Mandya: Following days of shutdown and bandh in the state of Karnataka, the Cauvery water dispute is continuing to escalate despite appeals from authorities. However, the tussle between the state governments on the issue have also supported the people in demonstrating for the demands to assure ample water is being supplied from the Cauvery river.
Deputy Commissioner of Mandya, Dr Kumar informed regarding the latest development in the the Cauvery water dispute. He said, “In view of the bandh called by pro-Kannada organisations, farmer unions and several other organisations tomorrow regarding Cauvery water issue, Section 144 has been imposed in Mandya district and schools and colleges will remain closed tomorrow.”
Bengaluru was shut earlier
Meanwhile, in response to the Karnataka Bandh, all schools and colleges in Bengaluru remained closed, as announced by Deputy Commissioner of Police, B Dayananda, on Thursday. This decision came following the Associated Managements of Schools in Karnataka (KAMS) issuing a statement expressing support for the bandh.
KAMS stated that the closure of schools would be determined by the respective district deputy commissioners, based on the prevailing situation. Additionally, school management has been granted discretion to declare a holiday in the interest of student safety.
What is the Cauvery water dispute?
The Cauvery water dispute is a long-standing and contentious issue between the Indian states of Karnataka and Tamil Nadu, primarily revolving around the sharing of the Cauvery River’s water. The river originates in Karnataka and flows through both Karnataka and Tamil Nadu before emptying into the Bay of Bengal. Here is an overview of the dispute:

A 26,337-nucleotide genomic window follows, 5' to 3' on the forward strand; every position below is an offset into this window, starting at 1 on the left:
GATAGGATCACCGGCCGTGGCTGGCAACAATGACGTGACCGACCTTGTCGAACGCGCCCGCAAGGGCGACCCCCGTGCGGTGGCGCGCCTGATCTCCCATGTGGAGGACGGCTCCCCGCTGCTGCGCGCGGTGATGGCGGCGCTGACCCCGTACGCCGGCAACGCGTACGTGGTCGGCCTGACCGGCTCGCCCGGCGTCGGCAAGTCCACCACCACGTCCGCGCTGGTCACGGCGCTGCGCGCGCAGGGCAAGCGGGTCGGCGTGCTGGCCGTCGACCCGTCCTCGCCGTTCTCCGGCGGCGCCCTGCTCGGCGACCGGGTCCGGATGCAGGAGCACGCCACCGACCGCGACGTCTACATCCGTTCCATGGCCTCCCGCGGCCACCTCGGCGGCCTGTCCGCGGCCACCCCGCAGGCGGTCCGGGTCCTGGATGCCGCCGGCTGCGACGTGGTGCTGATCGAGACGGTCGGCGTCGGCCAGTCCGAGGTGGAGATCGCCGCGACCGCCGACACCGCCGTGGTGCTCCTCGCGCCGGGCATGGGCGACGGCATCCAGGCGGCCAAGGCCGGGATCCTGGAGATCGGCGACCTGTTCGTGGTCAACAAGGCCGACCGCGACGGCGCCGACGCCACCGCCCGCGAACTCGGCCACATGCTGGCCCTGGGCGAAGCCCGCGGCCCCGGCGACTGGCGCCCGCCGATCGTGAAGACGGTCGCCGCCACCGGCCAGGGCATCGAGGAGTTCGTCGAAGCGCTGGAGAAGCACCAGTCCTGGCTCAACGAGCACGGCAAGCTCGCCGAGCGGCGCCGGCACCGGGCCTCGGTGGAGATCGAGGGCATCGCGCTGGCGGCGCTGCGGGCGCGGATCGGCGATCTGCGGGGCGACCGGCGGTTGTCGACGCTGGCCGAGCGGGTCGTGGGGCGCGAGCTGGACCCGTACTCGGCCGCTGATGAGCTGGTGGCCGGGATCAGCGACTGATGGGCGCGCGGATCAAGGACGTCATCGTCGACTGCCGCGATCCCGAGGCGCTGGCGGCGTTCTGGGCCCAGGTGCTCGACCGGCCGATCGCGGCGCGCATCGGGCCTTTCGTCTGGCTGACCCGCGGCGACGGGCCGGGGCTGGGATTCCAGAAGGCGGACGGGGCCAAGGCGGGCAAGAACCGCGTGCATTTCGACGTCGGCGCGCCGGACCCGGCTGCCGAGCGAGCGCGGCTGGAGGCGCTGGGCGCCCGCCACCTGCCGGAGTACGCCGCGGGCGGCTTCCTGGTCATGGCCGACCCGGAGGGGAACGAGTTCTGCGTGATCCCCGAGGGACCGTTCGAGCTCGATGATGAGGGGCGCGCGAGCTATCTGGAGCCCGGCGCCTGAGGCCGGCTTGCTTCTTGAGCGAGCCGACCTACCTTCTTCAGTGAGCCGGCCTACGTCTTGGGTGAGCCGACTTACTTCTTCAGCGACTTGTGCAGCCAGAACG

Origins and history
The dispute can be traced back to the British era when agreements were signed to allocate water from the Cauvery River among the princely states. Post-independence, several agreements and tribunal awards have attempted to resolve the issue, but conflicts have persisted.
The primary point of contention is the allocation of the Cauvery River’s water between Karnataka and Tamil Nadu. Both states claim historical usage rights and have argued over their respective shares.
Droughts and monsoons
The dispute is exacerbated during years of deficient rainfall, as both states heavily depend on the Cauvery’s waters for agriculture, drinking water, and industrial purposes.
The Cauvery Water Disputes Tribunal, set up in 1990, delivered its final award in 2007, prescribing the water-sharing formula. However, implementation has been challenging, leading to protests, court battles, and tensions between the two states.
The dispute has resulted in periodic violence, protests, and economic losses for both Karnataka and Tamil Nadu. The conflict has also led to political and social tensions in the region.